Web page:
1 Tahrcountry Musings: Wildlife Crime Tech Challenge – Top slot for Indian IT firm

Friday, January 22, 2016

Wildlife Crime Tech Challenge – Top slot for Indian IT firm

The Wildlife Crime Tech Challenge is an initiative of USAID, in partnership with National Geographic, the Smithsonian Institution and TRAFFIC. They have announced the winners of its competition for designing new, innovative solutions to the most intractable issues in the fight against wildlife trafficking.

Indian IT firm Binomial Solutions Private Limited (India) has found the top slot for its innovative “e-Eye ® (Electronic Eye): Real-time Anti-Poaching, Surveillance & Wildlife Tracking System.” Congrats. Give a big hand to them, guys.

The other winners are
Bosque Antiguo (Mexico): “High Throughput STRs and Sequence Genotyping as Forensic Tools for Species Protection”.
For the Fishes (U.S.): “Tank Watch--The Good Fish/Bad Fish Tool for Saltwater Aquariums.”
Jennifer Jacquet (U.S.): “Enforcement Gaps Interface.”
Kalev Hannes Leetaru (U.S.): “A Real-time Global Platform for Mapping, Forecasting, and Network Assessment of Wildlife Crime.”
Mars Omega Partnership Ltd (U.K.):“The JIGZAW Information Collaboration Project.”
National Whistleblowers Center (U.S.): “Secured Internet Wildlife Crime Reporting System.”
New England Aquarium (U.S.): “Live Digital Invoices for Real Time Data Analytics to Enhance Detection of Illegal Wildlife Trade.”
Paso Pacifico (U.S.): “The Trade of Endangered Sea Turtle Eggs: Detecting and Monitoring Regional Transit Routes.” 
Planet Indonesia (U.S.): “Enhancing Bird Market Monitoring in Indonesia through Smartphone Technology.”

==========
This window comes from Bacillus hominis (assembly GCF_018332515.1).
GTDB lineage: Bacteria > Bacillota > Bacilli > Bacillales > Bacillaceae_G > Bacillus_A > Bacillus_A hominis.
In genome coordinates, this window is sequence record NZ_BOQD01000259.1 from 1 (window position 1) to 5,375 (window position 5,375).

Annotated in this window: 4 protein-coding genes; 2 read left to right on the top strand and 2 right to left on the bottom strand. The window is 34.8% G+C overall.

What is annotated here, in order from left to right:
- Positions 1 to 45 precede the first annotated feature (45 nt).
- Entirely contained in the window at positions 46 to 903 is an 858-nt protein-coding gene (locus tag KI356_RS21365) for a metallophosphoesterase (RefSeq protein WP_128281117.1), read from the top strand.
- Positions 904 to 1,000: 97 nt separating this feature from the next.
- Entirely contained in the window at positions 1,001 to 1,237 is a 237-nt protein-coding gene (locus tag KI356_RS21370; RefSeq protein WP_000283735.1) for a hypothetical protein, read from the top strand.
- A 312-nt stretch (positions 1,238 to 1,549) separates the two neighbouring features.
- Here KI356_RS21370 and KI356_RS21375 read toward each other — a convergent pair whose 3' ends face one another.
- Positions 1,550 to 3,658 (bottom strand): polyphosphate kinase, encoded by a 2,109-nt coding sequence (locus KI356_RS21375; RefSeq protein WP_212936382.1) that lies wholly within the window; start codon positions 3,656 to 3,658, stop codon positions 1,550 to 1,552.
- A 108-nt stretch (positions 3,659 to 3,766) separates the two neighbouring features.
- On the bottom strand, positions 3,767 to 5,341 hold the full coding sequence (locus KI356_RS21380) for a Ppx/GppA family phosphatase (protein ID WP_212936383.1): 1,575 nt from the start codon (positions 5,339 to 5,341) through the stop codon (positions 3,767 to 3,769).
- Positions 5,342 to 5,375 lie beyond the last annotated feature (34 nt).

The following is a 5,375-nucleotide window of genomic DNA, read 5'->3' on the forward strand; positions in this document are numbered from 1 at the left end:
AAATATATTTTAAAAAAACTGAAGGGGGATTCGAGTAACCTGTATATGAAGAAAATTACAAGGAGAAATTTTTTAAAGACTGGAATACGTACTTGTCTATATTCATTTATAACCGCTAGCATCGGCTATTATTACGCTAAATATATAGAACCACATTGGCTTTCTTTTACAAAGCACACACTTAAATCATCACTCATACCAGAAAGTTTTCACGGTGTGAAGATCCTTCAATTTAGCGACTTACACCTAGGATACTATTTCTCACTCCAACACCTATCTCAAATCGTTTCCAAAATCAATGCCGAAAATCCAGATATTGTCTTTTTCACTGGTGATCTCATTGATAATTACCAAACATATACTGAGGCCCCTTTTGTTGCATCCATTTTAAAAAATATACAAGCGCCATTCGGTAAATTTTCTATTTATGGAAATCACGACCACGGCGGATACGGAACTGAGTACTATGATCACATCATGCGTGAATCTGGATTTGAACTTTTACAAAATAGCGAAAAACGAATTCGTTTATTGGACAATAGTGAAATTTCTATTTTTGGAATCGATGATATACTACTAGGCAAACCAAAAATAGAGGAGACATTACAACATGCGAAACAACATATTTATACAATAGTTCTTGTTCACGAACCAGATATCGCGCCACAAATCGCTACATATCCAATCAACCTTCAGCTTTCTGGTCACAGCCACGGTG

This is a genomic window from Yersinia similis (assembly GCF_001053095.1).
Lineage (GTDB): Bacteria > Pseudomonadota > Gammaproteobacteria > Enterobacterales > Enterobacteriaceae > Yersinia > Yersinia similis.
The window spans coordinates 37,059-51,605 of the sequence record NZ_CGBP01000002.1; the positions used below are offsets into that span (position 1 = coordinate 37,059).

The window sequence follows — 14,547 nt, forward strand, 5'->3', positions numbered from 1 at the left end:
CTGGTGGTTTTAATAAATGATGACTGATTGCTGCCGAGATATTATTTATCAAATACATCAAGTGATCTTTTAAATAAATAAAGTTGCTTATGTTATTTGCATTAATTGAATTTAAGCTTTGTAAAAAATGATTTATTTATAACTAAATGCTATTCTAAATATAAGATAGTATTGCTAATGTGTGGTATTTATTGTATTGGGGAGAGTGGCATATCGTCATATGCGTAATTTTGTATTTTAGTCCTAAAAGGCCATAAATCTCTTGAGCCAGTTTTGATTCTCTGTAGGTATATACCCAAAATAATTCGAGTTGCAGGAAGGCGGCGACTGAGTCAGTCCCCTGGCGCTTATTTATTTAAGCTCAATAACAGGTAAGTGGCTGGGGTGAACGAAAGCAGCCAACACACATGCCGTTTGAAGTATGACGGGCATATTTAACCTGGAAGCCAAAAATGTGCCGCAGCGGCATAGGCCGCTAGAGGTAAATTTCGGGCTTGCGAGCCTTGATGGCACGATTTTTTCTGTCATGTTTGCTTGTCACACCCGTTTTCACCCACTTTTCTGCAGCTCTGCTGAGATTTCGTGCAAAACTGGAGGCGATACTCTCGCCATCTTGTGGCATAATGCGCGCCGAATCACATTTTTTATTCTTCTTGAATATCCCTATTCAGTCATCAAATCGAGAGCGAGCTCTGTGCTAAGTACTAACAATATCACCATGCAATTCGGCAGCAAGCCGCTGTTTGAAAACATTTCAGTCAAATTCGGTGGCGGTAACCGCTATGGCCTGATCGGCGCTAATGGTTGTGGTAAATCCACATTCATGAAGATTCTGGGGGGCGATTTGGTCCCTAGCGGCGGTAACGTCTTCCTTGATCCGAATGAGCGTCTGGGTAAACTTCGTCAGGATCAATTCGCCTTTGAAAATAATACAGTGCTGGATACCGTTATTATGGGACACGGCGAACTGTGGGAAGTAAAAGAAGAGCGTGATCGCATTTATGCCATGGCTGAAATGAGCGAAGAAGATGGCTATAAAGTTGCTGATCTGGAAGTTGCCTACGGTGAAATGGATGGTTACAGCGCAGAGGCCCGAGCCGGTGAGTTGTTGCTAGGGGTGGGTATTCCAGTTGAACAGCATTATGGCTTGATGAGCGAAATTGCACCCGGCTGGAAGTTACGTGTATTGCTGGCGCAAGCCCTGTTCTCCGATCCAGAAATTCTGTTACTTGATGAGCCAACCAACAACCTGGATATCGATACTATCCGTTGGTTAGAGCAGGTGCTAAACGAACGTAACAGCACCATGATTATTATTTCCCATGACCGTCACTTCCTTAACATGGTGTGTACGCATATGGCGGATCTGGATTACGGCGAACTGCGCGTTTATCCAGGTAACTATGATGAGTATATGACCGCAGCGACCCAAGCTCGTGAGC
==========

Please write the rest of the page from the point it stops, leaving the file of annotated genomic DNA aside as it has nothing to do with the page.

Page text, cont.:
University of Leicester (U.K.): “Universal Species Identification in the field by Rapid and Affordable Nanopore DNA Sequencing.”
University of Pretoria (South Africa): Internationalization of RhODIS® and eRhODIS®
University of Technology Sydney (Australia): “Rapid Chemical Odor Profiling for Frontline Identification of Illegal Wildlife Products.”
University of Washington (U.S.): High Throughput Methods for Locating Source Populations in the Illegal Wildlife Trade.”
Yayasan Inisiasi Alam Rehabilitasi Indonesia (Indonesia): “Conservation of threatened Indonesian Slow Lorises Using DNA-based Forensic Methods to Tackle Trade.”
Zoological Society of London (U.K.): “Instant Detect- Exposing the Movement of Poachers in Real Time.”

USAID will award USD10, 000 to each winner and provide technical support to help them fine tune their solutions to stamp out illegal trade in wildlife. Winners are eligible to compete for a Grand Prize of up to USD500, 000.

1 comment:

Mohan Alembath said...

Well done guys.We are proud of you